The gut microbiome, mucosal immune cells and HIV-1 virions influence each other's functions through intimate and multifaceted interactions that determine disease outcomes in infected individuals. In this multi-PI proposal, we will test the central hypothesis that HIV-1 infection causes a profound disruption of the mucosal immune system, which does not resolve following the initiation of combination antiretroviral therapy (cART). By interrupting key signals between the microbiota and the host's immune system, HIV-1 elicits profound intestinal immune alterations that cause dysbiosis. This latter triggers a self-perpetuating, maladaptive feedback loop that impairs the regulation of viral quasispecies, promotes intestinal persistence of HIV-1 virions and, in a subset of patients, causes suboptimal immunological reconstitution following initiation of cART.
The aims of this research program will be achieved through a unique collaborative effort involving three highly complementary groups. Dr. Saurabh Mehandru, PI, is a trained gastroenterologist with more than 15 years of experience in the field of HIV-1 infection and several key contributions on its impact in mucosal immunity. He will recruit infected subjects, obtain gut tissue, and profile intestinal and systemic immune populations along with HIV-1 reservoirs in the gut (Aim 1). Dr. Andrea Cerutti, Co-PI, is a world-renowned expert in the biology of mucosal B cells from both healthy and HIV-1-infected individuals. He will study intestinal IgA responses in the HIV-1-infected gut mucosa, focusing on the B cell ontogeny, clonotypic architecture and bacterial reactivity of IgA1 and IgA2 subclasses. He will also define the impact of unbalanced IgA1 and IgA2 responses on microbial translocation, gut inflammation and HIV-1 replication (Aim 2). Dr. Jeremiah Faith, Co-PI, is an internationally recognized leader in microbiome research, with several seminal contributions to this field. He will characterize HIV-1-induced alterations of the gut microbiome and their impact on HIV-1-induced mucosal IgA perturbations. He will also use gnotobiotic mice harboring the gut microbiota from HIV-1-infected patients or healthy controls to test the impact of cART on intestinal commensal bacteria independently of the host disease status (Aim 3).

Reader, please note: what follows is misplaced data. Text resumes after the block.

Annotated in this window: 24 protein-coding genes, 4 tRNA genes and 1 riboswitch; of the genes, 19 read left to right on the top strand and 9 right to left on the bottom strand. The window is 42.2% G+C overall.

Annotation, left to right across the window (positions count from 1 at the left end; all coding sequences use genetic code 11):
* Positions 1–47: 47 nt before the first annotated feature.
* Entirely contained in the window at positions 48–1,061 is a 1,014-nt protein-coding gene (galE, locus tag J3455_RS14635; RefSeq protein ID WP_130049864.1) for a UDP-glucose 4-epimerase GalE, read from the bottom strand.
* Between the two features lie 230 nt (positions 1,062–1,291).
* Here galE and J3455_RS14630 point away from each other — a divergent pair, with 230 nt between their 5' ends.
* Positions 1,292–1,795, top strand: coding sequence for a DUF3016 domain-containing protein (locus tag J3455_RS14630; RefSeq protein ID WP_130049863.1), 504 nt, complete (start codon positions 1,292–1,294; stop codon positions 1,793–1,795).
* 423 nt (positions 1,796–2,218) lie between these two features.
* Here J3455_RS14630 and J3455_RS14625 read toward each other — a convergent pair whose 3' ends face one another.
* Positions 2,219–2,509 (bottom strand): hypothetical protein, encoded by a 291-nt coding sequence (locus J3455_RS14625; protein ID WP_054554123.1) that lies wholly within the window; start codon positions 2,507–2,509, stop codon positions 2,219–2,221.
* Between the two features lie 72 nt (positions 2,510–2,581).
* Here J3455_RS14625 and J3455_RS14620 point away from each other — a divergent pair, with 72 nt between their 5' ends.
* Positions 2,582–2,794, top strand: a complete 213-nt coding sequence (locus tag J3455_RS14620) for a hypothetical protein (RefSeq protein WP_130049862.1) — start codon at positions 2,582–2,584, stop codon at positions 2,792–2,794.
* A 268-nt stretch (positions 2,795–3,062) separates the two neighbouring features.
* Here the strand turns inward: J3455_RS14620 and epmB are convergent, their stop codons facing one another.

Public Health Relevance

We propose to study the mechanisms contributing to immunological non-response to antiretroviral therapy (cART) in HIV-1 infected subjects by defining the bidirectional interaction between the gut microbiome and gut immune cells, in particular B cells. Specifically, we will dissect the clonal architecture and bacterial reactivity of intestinal IgA1 and IgA2 responses and their functional crosstalk with a) the gut microbiome; b) other elements of the mucosal immune system; and c) measures of viral persistence in the gut mucosa before and during cART.

National Institute of Health (NIH)
National Institute of Diabetes and Digestive and Kidney Diseases (NIDDK)
Research Project (R01)
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Special Emphasis Panel (ZDK1)
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Perrin, Peter J
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Icahn School of Medicine at Mount Sinai
Internal Medicine/Medicine
Schools of Medicine
New York
United States
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